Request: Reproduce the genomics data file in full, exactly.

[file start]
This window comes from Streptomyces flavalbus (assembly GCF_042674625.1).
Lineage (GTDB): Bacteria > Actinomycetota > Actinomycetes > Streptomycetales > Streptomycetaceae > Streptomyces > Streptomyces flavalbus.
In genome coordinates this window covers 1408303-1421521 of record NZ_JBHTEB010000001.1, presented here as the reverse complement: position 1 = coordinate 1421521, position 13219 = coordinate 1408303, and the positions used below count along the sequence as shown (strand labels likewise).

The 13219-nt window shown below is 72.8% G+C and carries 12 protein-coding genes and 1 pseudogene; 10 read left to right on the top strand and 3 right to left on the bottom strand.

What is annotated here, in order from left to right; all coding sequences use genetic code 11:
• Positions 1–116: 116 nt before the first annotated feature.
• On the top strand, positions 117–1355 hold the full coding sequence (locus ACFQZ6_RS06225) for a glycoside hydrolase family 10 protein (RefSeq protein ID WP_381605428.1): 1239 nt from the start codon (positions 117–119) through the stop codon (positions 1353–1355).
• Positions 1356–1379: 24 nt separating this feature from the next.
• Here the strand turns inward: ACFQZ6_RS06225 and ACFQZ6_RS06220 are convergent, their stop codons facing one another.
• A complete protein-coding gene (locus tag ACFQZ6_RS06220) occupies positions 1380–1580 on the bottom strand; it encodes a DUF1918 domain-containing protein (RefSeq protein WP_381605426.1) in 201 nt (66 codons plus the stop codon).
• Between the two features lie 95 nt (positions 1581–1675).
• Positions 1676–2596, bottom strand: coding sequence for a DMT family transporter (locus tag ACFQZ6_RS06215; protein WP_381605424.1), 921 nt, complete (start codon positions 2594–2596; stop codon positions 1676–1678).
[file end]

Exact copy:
This window comes from Streptomyces flavalbus (assembly GCF_042674625.1).
Lineage (GTDB): Bacteria > Actinomycetota > Actinomycetes > Streptomycetales > Streptomycetaceae > Streptomyces > Streptomyces flavalbus.
In genome coordinates this window covers 1408303-1421521 of record NZ_JBHTEB010000001.1, presented here as the reverse complement: position 1 = coordinate 1421521, position 13219 = coordinate 1408303, and the positions used below count along the sequence as shown (strand labels likewise).

The 13219-nt window shown below is 72.8% G+C and carries 12 protein-coding genes and 1 pseudogene; 10 read left to right on the top strand and 3 right to left on the bottom strand.

What is annotated here, in order from left to right; all coding sequences use genetic code 11:
• Positions 1–116: 116 nt before the first annotated feature.
• On the top strand, positions 117–1355 hold the full coding sequence (locus ACFQZ6_RS06225) for a glycoside hydrolase family 10 protein (RefSeq protein ID WP_381605428.1): 1239 nt from the start codon (positions 117–119) through the stop codon (positions 1353–1355).
• Positions 1356–1379: 24 nt separating this feature from the next.
• Here the strand turns inward: ACFQZ6_RS06225 and ACFQZ6_RS06220 are convergent, their stop codons facing one another.
• A complete protein-coding gene (locus tag ACFQZ6_RS06220) occupies positions 1380–1580 on the bottom strand; it encodes a DUF1918 domain-containing protein (RefSeq protein WP_381605426.1) in 201 nt (66 codons plus the stop codon).
• Between the two features lie 95 nt (positions 1581–1675).
• Positions 1676–2596, bottom strand: coding sequence for a DMT family transporter (locus tag ACFQZ6_RS06215; protein WP_381605424.1), 921 nt, complete (start codon positions 2594–2596; stop codon positions 1676–1678).